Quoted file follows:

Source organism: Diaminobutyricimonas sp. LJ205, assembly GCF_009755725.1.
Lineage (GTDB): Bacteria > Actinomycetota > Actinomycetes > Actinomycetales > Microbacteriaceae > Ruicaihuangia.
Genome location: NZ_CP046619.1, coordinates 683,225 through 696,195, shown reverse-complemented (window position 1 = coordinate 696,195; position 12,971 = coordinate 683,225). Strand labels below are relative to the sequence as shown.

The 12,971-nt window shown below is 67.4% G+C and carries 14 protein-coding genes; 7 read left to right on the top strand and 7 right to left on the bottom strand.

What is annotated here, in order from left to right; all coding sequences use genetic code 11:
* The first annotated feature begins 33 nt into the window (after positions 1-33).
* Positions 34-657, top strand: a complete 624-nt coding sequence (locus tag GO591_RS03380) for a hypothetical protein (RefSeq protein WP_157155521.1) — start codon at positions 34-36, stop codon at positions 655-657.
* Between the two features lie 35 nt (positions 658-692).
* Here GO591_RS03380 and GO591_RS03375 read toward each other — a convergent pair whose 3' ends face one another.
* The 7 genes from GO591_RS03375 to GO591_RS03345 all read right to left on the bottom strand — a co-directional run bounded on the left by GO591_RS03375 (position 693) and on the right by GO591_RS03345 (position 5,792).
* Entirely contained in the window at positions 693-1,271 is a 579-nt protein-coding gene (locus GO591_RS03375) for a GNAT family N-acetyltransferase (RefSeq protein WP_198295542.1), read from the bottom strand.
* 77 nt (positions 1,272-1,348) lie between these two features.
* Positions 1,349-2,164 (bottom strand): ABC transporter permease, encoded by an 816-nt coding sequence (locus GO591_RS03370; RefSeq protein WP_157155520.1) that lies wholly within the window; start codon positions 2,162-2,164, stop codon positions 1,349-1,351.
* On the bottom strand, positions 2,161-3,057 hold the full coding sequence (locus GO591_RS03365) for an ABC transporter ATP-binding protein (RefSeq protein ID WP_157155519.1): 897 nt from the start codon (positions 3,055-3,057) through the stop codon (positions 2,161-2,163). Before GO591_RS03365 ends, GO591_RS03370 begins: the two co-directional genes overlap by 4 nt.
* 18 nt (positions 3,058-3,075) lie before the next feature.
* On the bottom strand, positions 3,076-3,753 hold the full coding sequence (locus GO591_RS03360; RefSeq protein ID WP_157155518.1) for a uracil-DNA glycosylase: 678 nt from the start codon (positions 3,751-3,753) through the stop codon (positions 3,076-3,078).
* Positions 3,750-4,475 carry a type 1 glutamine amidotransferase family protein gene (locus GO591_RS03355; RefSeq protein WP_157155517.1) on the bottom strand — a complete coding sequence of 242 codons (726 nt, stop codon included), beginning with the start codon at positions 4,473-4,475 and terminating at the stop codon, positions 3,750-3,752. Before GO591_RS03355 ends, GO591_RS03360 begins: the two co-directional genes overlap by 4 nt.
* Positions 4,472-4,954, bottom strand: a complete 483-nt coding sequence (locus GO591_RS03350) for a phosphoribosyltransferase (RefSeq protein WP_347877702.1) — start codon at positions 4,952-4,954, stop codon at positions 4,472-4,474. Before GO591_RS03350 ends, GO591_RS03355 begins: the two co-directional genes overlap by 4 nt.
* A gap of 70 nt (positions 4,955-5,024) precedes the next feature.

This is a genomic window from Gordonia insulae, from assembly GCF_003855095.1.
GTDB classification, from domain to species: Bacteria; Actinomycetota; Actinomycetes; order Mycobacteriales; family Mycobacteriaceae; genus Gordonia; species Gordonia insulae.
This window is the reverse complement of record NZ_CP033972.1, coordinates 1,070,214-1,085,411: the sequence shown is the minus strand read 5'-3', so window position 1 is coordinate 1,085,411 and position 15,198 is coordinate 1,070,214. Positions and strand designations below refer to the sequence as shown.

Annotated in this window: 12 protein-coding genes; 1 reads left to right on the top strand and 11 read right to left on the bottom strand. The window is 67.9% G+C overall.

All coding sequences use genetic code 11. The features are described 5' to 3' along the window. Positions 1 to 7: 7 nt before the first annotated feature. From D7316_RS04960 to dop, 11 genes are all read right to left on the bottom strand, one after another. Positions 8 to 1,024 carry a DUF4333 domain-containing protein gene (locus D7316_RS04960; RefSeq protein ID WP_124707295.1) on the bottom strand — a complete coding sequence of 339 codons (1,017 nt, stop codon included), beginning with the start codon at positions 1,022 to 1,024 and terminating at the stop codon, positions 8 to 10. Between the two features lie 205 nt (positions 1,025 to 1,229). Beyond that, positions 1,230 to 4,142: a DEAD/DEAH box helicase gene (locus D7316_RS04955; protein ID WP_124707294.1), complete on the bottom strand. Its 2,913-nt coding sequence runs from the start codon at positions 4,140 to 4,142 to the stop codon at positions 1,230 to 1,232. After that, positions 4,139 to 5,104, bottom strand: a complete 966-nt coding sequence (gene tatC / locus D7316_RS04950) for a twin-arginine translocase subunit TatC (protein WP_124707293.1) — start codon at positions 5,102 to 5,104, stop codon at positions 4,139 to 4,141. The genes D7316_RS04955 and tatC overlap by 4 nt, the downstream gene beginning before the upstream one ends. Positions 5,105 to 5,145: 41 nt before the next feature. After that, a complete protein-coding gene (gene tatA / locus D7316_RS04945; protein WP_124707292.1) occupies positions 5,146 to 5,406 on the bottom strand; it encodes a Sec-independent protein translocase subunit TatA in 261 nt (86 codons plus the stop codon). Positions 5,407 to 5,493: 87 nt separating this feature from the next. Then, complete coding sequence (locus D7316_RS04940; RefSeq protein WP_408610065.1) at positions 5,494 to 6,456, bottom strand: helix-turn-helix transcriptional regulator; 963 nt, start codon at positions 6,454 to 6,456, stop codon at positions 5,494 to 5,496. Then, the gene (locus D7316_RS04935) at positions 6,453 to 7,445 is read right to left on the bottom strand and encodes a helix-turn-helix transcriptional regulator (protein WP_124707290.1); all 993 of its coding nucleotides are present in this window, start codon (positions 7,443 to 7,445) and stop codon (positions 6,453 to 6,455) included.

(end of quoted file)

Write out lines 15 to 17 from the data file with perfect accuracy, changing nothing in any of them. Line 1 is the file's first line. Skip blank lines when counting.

* 18 nt (positions 3,058-3,075) lie before the next feature.
* On the bottom strand, positions 3,076-3,753 hold the full coding sequence (locus GO591_RS03360; RefSeq protein ID WP_157155518.1) for a uracil-DNA glycosylase: 678 nt from the start codon (positions 3,751-3,753) through the stop codon (positions 3,076-3,078).
* Positions 3,750-4,475 carry a type 1 glutamine amidotransferase family protein gene (locus GO591_RS03355; RefSeq protein WP_157155517.1) on the bottom strand — a complete coding sequence of 242 codons (726 nt, stop codon included), beginning with the start codon at positions 4,473-4,475 and terminating at the stop codon, positions 3,750-3,752. Before GO591_RS03355 ends, GO591_RS03360 begins: the two co-directional genes overlap by 4 nt.